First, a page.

Common Language Runtime (CLR) - Just In Time (JIT) compilation, Garbage Collection, Managed Environment -
The Common Language Runtime is the core of the .NET Framework with regard to execution of applications. The CLR should be aware of the hardware platform it runs on to take advantage of its features and ensure that it is not a bottleneck for executing your applications.
How it is processed on the Intel Xeon processor - The CLR is the virtual machine that executes managed code. It includes the JIT, which basically interprets and executes instructions. This involves repetitive processing on different computer instructions; it will likely benefit from the hyper-pipelined architecture and the trace cache. Since the CLR is doing many different things simultaneously, performance will benefit from Hyper-Threading Technology. However, the main point is that the CLR and its components run well on the Intel NetBurst microarchitecture. "When the JIT encounters a genuine Intel processor, the code produced takes advantage of Intel NetBurst microarchitecture innovations and Hyper-Threading Technology. The JIT compiler version 1.1, due to ship later this year, will also take advantage of Streaming SIMD Extensions 2 (SSE2)."¹
XML Processing (XML Parser) - In a world where most computers speak XML, you don't want XML parsing and processing to be a bottleneck.
How it is processed on Intel Xeon processors - XML processing software can follow many different, seemingly random, paths or branches. XML parsing involves reading XML, determining what type of data it is, and storing it in a data structure for future processing. Likewise, processing XML involves navigating a data structure to extract the data needed. Although the execution paths may seem random, most software operates on the 80/20 principle (80% of the processing is done by 20% of the code). Effective branch prediction, using the large branch target buffer and an advanced branch prediction algorithm, helps keep the pipeline full for maximum efficiency. The large trace cache makes it more likely that a recently used code path is already decoded and resident in the trace cache. These two features improve processing performance for branched code like XML by reducing the impact of branch misprediction. If the XML processor is multithreaded, it can benefit from Hyper-Threading Technology.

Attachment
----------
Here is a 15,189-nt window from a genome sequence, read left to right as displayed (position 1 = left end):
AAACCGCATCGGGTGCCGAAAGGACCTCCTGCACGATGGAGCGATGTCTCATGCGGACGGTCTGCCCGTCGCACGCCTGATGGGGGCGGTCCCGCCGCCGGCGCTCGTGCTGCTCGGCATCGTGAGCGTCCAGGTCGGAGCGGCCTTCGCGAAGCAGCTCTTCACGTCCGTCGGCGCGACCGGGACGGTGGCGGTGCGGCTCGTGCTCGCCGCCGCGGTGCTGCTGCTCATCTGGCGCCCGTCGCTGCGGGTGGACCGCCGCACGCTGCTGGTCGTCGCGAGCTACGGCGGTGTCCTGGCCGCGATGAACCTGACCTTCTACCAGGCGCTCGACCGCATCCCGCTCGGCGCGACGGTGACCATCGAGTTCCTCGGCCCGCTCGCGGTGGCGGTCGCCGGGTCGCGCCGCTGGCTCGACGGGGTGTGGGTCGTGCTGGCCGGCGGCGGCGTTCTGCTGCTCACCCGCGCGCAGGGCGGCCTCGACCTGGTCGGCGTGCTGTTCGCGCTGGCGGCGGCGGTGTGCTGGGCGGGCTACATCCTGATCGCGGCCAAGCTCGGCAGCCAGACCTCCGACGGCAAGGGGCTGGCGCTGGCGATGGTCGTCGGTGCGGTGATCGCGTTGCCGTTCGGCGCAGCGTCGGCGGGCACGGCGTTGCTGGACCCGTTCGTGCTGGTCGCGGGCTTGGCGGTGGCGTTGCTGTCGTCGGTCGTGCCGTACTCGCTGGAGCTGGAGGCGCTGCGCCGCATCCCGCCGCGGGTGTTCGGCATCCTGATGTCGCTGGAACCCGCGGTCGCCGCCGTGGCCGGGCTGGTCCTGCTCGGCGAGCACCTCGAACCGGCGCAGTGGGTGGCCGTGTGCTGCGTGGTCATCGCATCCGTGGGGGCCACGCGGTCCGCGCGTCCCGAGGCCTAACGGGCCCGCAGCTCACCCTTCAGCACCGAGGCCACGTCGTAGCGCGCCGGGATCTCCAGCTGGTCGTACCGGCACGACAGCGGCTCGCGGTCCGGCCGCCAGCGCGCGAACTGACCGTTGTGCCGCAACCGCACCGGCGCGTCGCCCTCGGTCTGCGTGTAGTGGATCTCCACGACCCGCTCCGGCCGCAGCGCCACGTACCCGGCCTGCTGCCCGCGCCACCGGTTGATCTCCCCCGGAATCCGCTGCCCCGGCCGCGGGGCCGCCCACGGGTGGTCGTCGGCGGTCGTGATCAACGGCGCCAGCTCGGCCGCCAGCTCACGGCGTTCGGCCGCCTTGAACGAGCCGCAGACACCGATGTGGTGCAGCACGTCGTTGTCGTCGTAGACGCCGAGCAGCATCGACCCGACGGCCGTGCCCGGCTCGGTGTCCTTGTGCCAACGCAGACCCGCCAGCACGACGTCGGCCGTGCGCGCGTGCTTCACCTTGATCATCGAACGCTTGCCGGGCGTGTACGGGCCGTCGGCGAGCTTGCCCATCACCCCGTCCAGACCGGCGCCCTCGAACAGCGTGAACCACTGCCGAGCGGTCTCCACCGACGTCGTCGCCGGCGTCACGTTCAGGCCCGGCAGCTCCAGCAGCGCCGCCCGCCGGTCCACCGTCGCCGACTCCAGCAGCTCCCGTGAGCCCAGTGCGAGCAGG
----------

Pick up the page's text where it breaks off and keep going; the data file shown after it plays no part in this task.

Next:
Web Services - Web Services is a very broad term that is hard to place in a single box. Some Intel Xeon processor features apply to some Web Services, and other features apply to other Web Services. An attempt will be made to map Intel Xeon processor features to processing Web Services as well.
How it is processed on Intel Xeon processors - Since Web Services take advantage of loops, they benefit from Intel Xeon processor hyper-pipeline features. Where they use extensive branching, they benefit from the trace cache. For Web Services that run within the CLR, they perform better based on the previous discussion regarding CLR performance on the Intel Xeon processor. When many Web Services run simultaneously or are multithreaded, they will benefit from Hyper-Threading Technology.
The Intel Xeon processor was designed to execute traditional applications (such as integer, floating-point, graphics) better that did its predecessors. It was designed for excellent performance when processing Internet applications, to efficiently execute encryption/decryption and compression/decompression, to have the capacity to process the increased amount of data, handle graphics, streaming data, and so forth. Its design features and processing power make the Intel Xeon processor an e xcellent hardware platform for Microsoft .NET.
- Introducing Microsoft .NET, by David S. Platt, published by Microsoft Press*, Redmond, WA
- The Microarchitecture of the Pentium® 4 Processor
- Boosting the performance of Microsoft .NET Framework*